Jul 30, 2014

Paris Plage: Tomme Brulée


It's the 13th year that Paris has closed off the quai in the heart of the Right Bank and turned it into a huge play ground called Paris Plage (Paris Beach). They import tons of sand -- sometimes we see it coming down the Seine on a barge -- and lay it out neatly in special areas. In other areas, they provide games, activities, snack booths, free water, bathrooms, works of accessible art, shade, cooling stations, and a variety of comfortable beach seating. The only problem is, you can't swim anywhere.

Since you can't swim in the Seine, Paris Plage kindly provides the occasional misting station. Yes, I realize I have photographed a sign that clearly shows I am not allowed to photograph here. But I'm not always the biggest rule follower, and -- beyond that -- I'm 99% sure that it's there so people don't photograph other people's children (and other people) frolicking in the mist in their bikinis, or half-naked. Whereas I feel fine about snapping this shot of only my own child, fully clothed, and not looking at all like she's in the sexy scene from Flashdance.

I'm not the only one taking photos, anyway. It's a pretty photogenic event.

They even have a special annex set up in the square of Hotel de Ville, where animators run the kids through rugby maneuvers. Between the backdrop, the imported palm trees, and the colorful T-shirts, I pretty much feel as if they've set this up just for the photo op with Notre Dame in the background.

The following day when we go back, they've set up a bunch of beach volleyball courts. Either way, it comes as something of a pleasant surprise to stumble across it in the heart of the city. Whether playing on it, in it, or with it, the sand is probably the biggest hit for the kids, of any age.

But our family is also partial to the patanque courts (bocce ball).

This year's nods to culture include an exhibit of bathing-themed works from the Louvre. It's an original exhibit, but not an exhibit of originals: the paintings are printed on weatherproof, waterproof tenting.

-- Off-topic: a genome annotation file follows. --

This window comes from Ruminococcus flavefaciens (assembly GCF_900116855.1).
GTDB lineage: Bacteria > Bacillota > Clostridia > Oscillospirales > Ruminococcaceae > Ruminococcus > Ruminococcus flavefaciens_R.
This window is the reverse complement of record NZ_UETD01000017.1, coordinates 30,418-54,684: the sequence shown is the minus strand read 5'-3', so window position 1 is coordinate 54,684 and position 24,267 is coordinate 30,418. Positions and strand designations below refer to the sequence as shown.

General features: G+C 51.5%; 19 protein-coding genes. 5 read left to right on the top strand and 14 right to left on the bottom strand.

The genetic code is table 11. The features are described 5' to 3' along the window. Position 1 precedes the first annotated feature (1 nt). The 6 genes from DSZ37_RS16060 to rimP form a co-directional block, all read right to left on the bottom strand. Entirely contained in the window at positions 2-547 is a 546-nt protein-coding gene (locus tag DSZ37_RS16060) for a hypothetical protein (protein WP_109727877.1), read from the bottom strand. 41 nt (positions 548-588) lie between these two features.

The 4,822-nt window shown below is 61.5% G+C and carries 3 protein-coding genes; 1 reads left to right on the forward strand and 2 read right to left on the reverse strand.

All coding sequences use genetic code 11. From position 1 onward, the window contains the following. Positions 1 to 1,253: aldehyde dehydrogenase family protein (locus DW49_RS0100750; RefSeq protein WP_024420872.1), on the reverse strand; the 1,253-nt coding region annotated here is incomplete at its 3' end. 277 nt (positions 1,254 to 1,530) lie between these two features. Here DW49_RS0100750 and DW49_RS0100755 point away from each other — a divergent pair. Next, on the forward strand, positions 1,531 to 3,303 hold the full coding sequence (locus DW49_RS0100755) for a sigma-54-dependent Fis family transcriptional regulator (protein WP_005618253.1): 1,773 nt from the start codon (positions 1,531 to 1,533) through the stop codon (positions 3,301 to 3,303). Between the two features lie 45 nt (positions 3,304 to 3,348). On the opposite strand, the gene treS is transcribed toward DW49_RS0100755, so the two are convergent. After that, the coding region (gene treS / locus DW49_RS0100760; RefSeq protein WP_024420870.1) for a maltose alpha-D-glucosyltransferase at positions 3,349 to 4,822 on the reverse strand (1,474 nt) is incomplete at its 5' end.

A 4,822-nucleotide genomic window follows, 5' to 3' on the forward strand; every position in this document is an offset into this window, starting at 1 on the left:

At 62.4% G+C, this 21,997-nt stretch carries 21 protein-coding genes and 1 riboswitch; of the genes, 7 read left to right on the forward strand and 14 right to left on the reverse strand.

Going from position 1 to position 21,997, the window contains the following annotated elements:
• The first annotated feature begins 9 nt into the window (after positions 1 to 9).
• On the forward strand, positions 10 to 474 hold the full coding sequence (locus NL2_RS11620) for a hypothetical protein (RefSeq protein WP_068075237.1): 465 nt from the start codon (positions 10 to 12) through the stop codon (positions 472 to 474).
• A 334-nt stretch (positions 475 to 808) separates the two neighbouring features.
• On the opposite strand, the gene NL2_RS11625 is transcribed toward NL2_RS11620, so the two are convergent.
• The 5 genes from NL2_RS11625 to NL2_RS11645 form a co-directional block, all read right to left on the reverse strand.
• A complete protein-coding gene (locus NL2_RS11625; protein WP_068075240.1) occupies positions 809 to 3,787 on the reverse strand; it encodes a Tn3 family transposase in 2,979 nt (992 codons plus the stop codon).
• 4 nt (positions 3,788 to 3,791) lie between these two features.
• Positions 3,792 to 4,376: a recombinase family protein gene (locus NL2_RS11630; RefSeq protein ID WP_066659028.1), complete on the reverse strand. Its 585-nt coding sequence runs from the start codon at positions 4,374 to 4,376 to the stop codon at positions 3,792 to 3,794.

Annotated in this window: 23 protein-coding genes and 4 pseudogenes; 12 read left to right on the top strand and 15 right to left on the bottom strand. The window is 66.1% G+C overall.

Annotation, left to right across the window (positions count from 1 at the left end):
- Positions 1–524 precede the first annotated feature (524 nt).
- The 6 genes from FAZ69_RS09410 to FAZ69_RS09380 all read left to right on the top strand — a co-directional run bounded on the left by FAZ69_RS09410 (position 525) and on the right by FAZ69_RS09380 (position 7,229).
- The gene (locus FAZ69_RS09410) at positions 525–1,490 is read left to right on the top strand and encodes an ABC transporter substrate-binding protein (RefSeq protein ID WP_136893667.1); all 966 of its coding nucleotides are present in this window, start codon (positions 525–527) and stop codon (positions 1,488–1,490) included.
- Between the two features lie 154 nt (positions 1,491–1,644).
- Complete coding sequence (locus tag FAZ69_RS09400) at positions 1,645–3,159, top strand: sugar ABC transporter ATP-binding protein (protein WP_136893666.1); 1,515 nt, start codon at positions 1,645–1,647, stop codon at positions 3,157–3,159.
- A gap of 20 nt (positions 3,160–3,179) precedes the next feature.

And, even more striking, an Eiffel Tower comprised of 324 bistro chairs, celebrating the 125th anniversary of both the Tower and the bistro chair.  


It lasts for about a month, from mid-June through mid-August each year. And everything, including the patanque courts and fresh drinking water, is provided for free. Well, everything except the snacks -- all very healthy, as you can see.

THE CHEESE: Tomme Brulée

The "brulée" in Tomme Brulée, as in popular dessert crème brulée, means "burned". And burned it is. To start with, it's just a regular raw sheep's milk fat disk, known as a tomme. Then, at the end of the approximately three-month aging period, it's burned in much the same way the crème brulée is: with a naked flame.

Like so many sheep cheeses, it comes from the Basque region, from the foot of the Mont Baigura. The milk comes from the local breeds: Basco Béarnaise, and red-headed and black-headed Manech.
The twenty of us tasting it mostly agree that it's very striking, very well-named, and very unusual in appearance, but also that the taste doesn't live up to the hype. It's a pretty regular, hard-but-moist, mellow sheep's cheese, and both the cheese itself and the crust are very mild. The hint of burnt taste doesn't go far enough, in my mind.


"Brulée" is "burned", and now so are a lot of pasty-white city folks sunbathing along the quai of the Seine, thanks to Paris Plage.


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